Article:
5 GOOD PRACTICE PRINCIPLES CHILDREN AND YOUNG PEOPLE IN SPORT AND RECREATION THE 10 GOOD PRACTICE PRINCIPLES A QUICK LOOK The list below identifies 10 good practice principles and identifies the aspects of participation that are impacted by each principle. In general the principles apply to all age groups however there are two exceptions Principles 6 and 9 these are noted in the table below. Principle Focused On Relevant Stage and Development 1. Create a safe social and physical environment Quality experiences All 2. Treat children and young people with dignity and respect 3. Model good behaviour and values Participant-centred approach Values Role modelling/values Learning and development Leadership development All All 4. Be consistent Quality experiences Cooperation between providers All 5. Become familiar with developmental ages and stages Participant-centred Player development pathways All 6. Let children play Importance of play Fun and enjoyment Explore Learn 7. Ensure there is full participation and inclusion 8. Modify or adapt activities to suit the ability of participants Equity Fun and enjoyment Leadership development Learning Fun and enjoyment All All 9. Provide an appropriate amount of activity 10. Prepare children and young people to compete successfully Fun and enjoyment Participant-centred Fun and enjoyment Winning vs. success Learn Early Participate All 5

6 PRINCIPLE 1: CREATE A SAFE SOCIAL AND PHYSICAL ENVIRONMENT Children and young people must feel physically and socially safe when they participate in sport and recreation. Sport and recreation providers have responsibility for protecting children and young people from physical, social and emotional harm. Keeping participants safe covers a range of areas including: the physical environment facilities, equipment, techniques, weather conditions the social environment the different relationships between participants, coaches or instructors, and parents the emotional environment bullying, promoting positive feelings about individuals, preventing any forms of abuse. In practice There must be plans and procedures in place to ensure that potential risks are minimised, removed or managed effectively to protect participants from harm Suitable facilities should be available and accessible for children and young people s sport and recreation Check that facilities and grounds are in good order and safe to use Avoid repetitive drills, these are likely to cause injury and boredom Ensure that children and young people treat each other with respect and fairness Ensure the availability of safe and appropriate equipment, including protective gear where necessary Positively encourage the development of correct technique, and appropriate physical and technical skills. 6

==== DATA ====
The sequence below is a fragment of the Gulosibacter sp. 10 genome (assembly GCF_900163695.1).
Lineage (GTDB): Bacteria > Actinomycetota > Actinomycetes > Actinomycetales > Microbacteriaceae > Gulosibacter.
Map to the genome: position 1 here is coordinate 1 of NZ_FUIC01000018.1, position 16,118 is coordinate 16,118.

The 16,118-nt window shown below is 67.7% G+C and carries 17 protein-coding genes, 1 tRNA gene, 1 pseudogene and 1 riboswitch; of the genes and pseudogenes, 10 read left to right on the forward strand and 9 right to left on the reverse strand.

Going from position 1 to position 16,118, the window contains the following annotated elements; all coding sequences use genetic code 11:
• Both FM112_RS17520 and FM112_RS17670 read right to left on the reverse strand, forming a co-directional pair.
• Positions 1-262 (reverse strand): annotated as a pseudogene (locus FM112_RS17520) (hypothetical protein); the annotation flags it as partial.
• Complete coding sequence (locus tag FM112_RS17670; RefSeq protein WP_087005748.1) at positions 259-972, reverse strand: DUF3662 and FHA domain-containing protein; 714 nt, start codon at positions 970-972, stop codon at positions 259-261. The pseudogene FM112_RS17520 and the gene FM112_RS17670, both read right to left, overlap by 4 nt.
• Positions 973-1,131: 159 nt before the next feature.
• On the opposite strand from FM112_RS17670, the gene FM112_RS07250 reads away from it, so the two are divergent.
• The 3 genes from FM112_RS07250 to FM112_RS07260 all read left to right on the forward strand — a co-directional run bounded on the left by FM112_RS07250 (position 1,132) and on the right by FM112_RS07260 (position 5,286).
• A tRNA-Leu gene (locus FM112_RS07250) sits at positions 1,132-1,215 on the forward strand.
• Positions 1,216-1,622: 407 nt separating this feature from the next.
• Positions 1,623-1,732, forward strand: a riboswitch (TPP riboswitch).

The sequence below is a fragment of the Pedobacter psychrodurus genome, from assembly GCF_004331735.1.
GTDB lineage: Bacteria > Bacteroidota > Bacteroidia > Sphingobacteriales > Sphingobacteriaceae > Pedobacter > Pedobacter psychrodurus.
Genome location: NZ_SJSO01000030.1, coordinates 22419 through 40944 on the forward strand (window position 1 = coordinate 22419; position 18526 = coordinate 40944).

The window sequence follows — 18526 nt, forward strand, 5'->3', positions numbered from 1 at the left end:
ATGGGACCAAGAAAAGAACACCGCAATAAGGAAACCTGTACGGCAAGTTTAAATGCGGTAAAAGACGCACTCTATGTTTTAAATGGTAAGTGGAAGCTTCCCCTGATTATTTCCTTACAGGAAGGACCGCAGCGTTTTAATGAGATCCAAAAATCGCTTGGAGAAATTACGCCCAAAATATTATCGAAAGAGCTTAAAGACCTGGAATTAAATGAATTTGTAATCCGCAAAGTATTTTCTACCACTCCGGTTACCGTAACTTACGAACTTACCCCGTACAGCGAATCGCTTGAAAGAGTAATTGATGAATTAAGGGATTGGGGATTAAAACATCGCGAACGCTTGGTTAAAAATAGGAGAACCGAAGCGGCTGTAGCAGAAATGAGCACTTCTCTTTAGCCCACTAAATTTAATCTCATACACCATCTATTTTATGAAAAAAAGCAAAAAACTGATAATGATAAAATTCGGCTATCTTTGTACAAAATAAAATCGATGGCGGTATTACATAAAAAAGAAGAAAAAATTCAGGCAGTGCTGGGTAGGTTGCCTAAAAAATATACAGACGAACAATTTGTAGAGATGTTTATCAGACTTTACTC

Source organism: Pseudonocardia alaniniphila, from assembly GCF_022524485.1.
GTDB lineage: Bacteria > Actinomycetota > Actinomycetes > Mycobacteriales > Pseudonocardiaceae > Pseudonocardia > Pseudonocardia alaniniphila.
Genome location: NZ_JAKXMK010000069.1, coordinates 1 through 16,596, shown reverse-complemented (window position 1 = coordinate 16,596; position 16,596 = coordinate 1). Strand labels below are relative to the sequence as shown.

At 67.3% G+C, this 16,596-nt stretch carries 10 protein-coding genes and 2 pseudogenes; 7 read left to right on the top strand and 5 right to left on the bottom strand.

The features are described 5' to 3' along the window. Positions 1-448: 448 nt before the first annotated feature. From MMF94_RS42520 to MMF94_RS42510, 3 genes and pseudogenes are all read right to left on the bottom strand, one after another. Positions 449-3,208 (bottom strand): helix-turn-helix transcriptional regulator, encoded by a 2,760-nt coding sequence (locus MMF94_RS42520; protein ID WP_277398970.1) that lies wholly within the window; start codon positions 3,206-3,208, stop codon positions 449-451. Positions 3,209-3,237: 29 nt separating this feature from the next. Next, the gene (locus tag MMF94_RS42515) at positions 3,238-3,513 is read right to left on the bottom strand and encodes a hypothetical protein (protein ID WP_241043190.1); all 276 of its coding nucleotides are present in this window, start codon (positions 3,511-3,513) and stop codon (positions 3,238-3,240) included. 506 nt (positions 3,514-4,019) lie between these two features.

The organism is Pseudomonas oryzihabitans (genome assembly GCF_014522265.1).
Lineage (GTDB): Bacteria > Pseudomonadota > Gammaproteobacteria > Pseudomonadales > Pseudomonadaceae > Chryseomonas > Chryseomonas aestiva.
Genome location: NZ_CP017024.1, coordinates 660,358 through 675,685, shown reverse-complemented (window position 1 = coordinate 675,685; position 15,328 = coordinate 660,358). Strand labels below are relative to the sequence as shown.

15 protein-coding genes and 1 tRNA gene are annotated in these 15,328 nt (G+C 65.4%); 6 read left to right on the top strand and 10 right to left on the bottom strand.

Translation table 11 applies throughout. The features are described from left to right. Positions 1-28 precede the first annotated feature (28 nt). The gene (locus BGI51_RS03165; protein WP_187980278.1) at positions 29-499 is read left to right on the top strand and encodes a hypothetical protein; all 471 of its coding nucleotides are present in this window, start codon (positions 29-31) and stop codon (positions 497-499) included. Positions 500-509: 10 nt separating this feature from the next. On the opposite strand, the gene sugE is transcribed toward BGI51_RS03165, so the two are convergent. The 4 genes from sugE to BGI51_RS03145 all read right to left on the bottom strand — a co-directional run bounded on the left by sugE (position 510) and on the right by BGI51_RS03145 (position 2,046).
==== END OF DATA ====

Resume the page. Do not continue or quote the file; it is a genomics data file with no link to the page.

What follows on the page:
7 GOOD PRACTICE PRINCIPLES CHILDREN AND YOUNG PEOPLE IN SPORT AND RECREATION PRINCIPLE 2: TREAT CHILDREN AND YOUNG PEOPLE WITH DIGNITY AND RESPECT Children and young people expect to be treated sensitively and respectfully during their sport and recreation experiences. There is no place for words or actions that can damage a child or young person s self-esteem or impact negatively on their enjoyment of sport and recreation. Constant criticism, put-downs and being set up to fail are not only examples of poor behaviour but also diminish participants enjoyment of the activity and can often lead to dropping-out and poor self-esteem. In practice Where possible, children and young people should be given a chance to contribute ideas, especially about decisions that affect them Create an environment where all participants are equal and accepted Recognise and value the social and cultural perspectives that young participants bring with them Show an interest in the child or young person s life and be sensitive to the stresses, demands and challenges of childhood and adolescence Don t mock or demean young participants and avoid stereotyping. 7

8 PRINCIPLE 3: MODEL GOOD BEHAVIOUR AND VALUES Children and young people have the opportunity to learn and develop positive values and attitudes associated with sport and recreation through their participation experiences. For example, participation in sport and recreation creates opportunities for participants to learn about the importance of fair play and positive side-line behaviour, how to cope with winning and losing, and about the rewards that can come with effort. This can only happen if these values and attitudes are encouraged or modelled by coaches, teachers, instructors and parents. In practice Set and model expectations of behaviour for children, parents, coaches, supporters and officials Encourage parents to positively participate in and contribute to their children s sport and recreation Always act with integrity Understand that children and young people value fairness, and that they have expectations of adults in terms of behaviour and support Consider the concepts of winning and success from the perspective of children and young people, rather than imposing adult views Remember that children and young people s sport and recreation is about their interests and aspirations, not those of their parents or coaches. 8

9 GOOD PRACTICE PRINCIPLES CHILDREN AND YOUNG PEOPLE IN SPORT AND RECREATION PRINCIPLE 4: BE CONSISTENT Children and young people can participate in activities delivered by a range of providers. Coordination between providers means there will be consistency of delivery in terms of rules applied, modifications and competition groupings, all of which are beneficial to children and young people. Coordination may also allow providers to share equipment, facility hire and coaching. Developing consistency of messages and provision of complementary opportunities allows for smooth transitions between providers, such between as schools and clubs, and supports the sport and recreation development pathway. In practice Develop connections with other providers to ensure consistent messages and approaches to sport and recreation delivery Consider the role of regular communication, using shared resources, joint policy development and shared facilities Prepare children and young people to compete successfully as ways to develop closer links. 9